Training List

PCAK offers a variety of trainings for professionals, caregivers, and advocates. Choose from upcoming virtual offerings, online trainings or contact us to secure a trainer for your staff, conference, or event.

Scheduled Trainings

Check back soon for more scheduled trainings!

Prevent Child Abuse Kentucky remains committed to providing training to Kentuckians looking to learn more about prevention. Check back soon for more scheduled trainings. We update this page regularly.

Save the Date! September 12 – 13, 2022

               26th Kids Are Worth It!®Conference 

Looking for something not covered in the list of topics? 

PCAK staff can develop a presentation to address a particular need or subject.  If we cannot accommodate your request, we will be glad to assist you in finding another source to meet the need.  Feel free to contact us to discuss your training needs and available options.

How much does training cost?

Knowledge and awareness is a prerequisite to preventing child abuse and neglect.  Our goal is to provide training and information to as many communities as possible.  We rely on your generosity to continue to provide these trainings.  Should your agency budget allow you to provide reimbursement for our expenses, we will gladly send an invoice for services.

For more information on training opportunities through Prevent Child Abuse Kentucky, please contact us at or 859-225-8879.

Fifty-nine percent of Kentuckians report experiencing at least one adverse childhood experience, such as child maltreatment. These traumatic events can have a negative impact on the health and social wellbeing throughout someone’s lifespan. In a safe, stable and nurturing environment, children can adapt and build resilience in response to these negative experiences. This workshop will explore current research regarding the impact of toxic stress, evidence informed practices designed to mitigate the effects of toxic stress on children and strategies for supporting families.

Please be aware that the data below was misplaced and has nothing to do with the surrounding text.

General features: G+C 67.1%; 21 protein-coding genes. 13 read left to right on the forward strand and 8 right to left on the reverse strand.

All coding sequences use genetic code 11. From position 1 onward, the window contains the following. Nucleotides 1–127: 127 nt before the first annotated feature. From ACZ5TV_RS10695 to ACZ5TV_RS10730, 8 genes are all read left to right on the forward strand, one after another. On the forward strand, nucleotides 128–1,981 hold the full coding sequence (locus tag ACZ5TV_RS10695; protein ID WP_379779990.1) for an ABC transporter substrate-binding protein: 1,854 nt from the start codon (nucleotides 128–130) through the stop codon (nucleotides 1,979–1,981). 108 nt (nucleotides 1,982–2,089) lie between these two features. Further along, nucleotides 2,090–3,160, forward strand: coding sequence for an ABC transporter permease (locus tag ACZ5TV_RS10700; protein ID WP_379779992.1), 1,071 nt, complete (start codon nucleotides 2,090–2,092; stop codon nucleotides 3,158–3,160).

Fathers are instrumental in the healthy growth and development of children. This workshop reviews research on the positive and negative outcomes which are directly influenced by the involvement of fathers in children’s lives. Attendees are provided with tools to assess the “father-friendliness” of their organizations and service delivery models. Discussion surrounds changes in practice which, when instituted, may impact the engagement of fathers in the lives of children.
The overarching goal of the Family Thrive framework is to achieve positive outcomes by mitigating risk and enhancing healthy development and well-being of children and youth. The guiding premises provide the foundation for Kentucky Strengthening Families (KYSF) and Kentucky Youth Thrive (KYYT). This approach can be used in any setting serving families, youth and children typically without making huge changes in daily practice.
The Internet Safety training provides strategies to EDUCATE, MONITOR and COMMUNICATE internet safety. As a result of this training, participants will understand risks and learn how to keep children protected both from unsafe material as well as from predators who are unyielding in their efforts. This training has been designed to support parents and other caregivers in their efforts to assure the safety of children in their care.